“Without a good question a good answer has no place to go.” – Clayton Christensen
Over the past several weeks, I’ve encountered three interesting reads – on coaching and asking questions, one a book, The Coaching Habit, and the other two essays, The Right Way to Ask a Question, and You Need a Coaching Habit, all by the same author, Michael Bungay Stanier. Stanier is founder and Senior Partner of Box of Crayons, a Canadian company focusing on helping time-crunched managers develop a coaching habit, so that it becomes a regular and useful part of their management repertoire.
In today’s Tuesday Reading, I’ll focus on asking questions. Dan Pink, in his book Drive, tells us that the factors of mastery, autonomy, and purpose, spark motivation. And, that’s what you’d like to do as a leader, spark motivation. Stanier tells us that asking questions is a simple, powerful, yet difficult way of doing this. Good, well asked questions, he believes, can increase autonomy and mastery, and possibly purpose.
Key here, and to Christensen’s point, is that the questions need to be good questions – not all questions are created equal – and well asked.
Stanier has five suggestions that will help us ask good questions:
1. Start softly. No one likes to face a barrage of questions, an inquisition. If you are out to understand and uncover wisdom, ratchet down the intensity of your questions. Stanier suggests that the phrase “I’m curious” makes the conversation feel safer and more collegial. For example, “I’m curious about the approach you chose. Can you tell me more?”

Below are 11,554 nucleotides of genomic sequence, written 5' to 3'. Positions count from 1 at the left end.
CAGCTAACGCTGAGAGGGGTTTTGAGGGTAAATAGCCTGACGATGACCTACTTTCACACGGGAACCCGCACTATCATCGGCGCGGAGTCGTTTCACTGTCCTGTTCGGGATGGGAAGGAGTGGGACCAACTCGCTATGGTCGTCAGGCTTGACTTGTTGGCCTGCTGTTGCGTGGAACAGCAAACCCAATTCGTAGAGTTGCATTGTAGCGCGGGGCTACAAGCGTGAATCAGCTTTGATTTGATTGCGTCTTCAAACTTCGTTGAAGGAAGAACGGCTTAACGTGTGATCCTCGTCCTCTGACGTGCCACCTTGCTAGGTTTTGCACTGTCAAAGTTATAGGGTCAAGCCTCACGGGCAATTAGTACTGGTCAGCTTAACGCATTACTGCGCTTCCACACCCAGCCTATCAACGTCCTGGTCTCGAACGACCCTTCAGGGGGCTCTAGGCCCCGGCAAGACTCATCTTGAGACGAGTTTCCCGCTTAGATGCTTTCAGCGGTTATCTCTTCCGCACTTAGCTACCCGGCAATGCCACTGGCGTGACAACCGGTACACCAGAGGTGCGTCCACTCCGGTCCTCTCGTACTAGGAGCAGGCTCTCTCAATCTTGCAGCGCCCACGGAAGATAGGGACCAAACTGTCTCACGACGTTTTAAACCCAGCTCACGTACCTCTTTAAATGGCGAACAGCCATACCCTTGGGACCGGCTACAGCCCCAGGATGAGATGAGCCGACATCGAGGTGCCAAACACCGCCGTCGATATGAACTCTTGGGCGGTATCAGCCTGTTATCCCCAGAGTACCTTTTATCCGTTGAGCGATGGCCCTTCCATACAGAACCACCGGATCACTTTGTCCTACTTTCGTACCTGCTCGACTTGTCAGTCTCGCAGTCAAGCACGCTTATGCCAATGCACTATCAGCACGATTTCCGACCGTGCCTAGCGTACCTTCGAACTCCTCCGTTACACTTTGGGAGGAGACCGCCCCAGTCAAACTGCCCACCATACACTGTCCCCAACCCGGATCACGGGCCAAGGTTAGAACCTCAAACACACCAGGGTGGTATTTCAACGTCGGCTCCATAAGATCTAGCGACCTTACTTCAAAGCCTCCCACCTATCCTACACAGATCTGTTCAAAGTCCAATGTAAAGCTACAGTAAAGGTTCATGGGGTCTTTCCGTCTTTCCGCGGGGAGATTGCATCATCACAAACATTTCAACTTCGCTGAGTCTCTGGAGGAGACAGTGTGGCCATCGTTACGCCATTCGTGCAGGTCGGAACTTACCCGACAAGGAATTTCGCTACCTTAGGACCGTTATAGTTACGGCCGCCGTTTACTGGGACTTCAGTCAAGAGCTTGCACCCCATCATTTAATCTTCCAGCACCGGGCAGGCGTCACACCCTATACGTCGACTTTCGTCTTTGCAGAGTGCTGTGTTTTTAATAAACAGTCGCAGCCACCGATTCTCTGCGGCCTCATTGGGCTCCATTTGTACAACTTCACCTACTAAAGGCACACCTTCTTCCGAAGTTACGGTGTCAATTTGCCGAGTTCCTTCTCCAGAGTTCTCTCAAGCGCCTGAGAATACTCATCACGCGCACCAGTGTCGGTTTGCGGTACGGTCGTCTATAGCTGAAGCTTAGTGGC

2. Ask one question. All of us, out of an interest to get all our questions out in the open at once, fire away with a barrage. Doing so overwhelms and confuses. A better way is for you to identify the best next question, the one that will be most useful to answer, and ask that one. Ask that one question and be quiet until it’s answered.
3. Listen carefully. Having asked your best question, be courteous and listen to the answer. Don’t interrupt. Don’t let your mind rush forward to formulate the next question. Don’t focus on anything except what is being said. Listening fully is rare, powerful, expresses trust, and engagement. It is a gift you are giving to your conversation partner.
4. Next, ask, “And what else?” (AWE). Stanier points out that the first answer you received may not be the best answer. It may be just the answer that was readily available. By asking AWE, you are giving your conversation partner an opportunity to dig a bit deeper and, as research suggests, get an answer that is closer to the heart of the matter. It results in the conversation yielding greater value. Asking the AWE question has an additional value. It stops you from jumping in to begin fixing things. Stanier puts it this way: “If you are asking questions, you’re not offering advice. And while there’s a place for advice of course, it’s not needed nearly as often as you might think.”
5. What was most useful here for you? This is you asking for feedback. Was the conversation that you thought was valuable, really valuable to your conversation partner? Asking this question helps both of you extract value from the conversation.
Asking questions is one of the most important things we do in our conversations. Perhaps these suggestions will help all of us sharpen our questions in the coming days.
Make your week a great one. . . jim
Jim Bruce is a Senior Fellow and Executive Coach at MOR Associates, and Professor of Electrical Engineering, Emeritus, and CIO, Emeritus, at the Massachusetts Institute of Technology, Cambridge, MA.
Michael Bungay Stanier, The right way to ask a question, Glob and Mail, Careers’ Leadership Lab Series, April 6, 2016.
Michael Bungay Stanier, The Coaching Habit – Say Less, Ask More Questions, & Change the Way You Lead Forever, Box of Crayons Press, 2016.
Michael Bungay Stanier, You Need a Coaching Habit, Huffington post, April 27, 2016.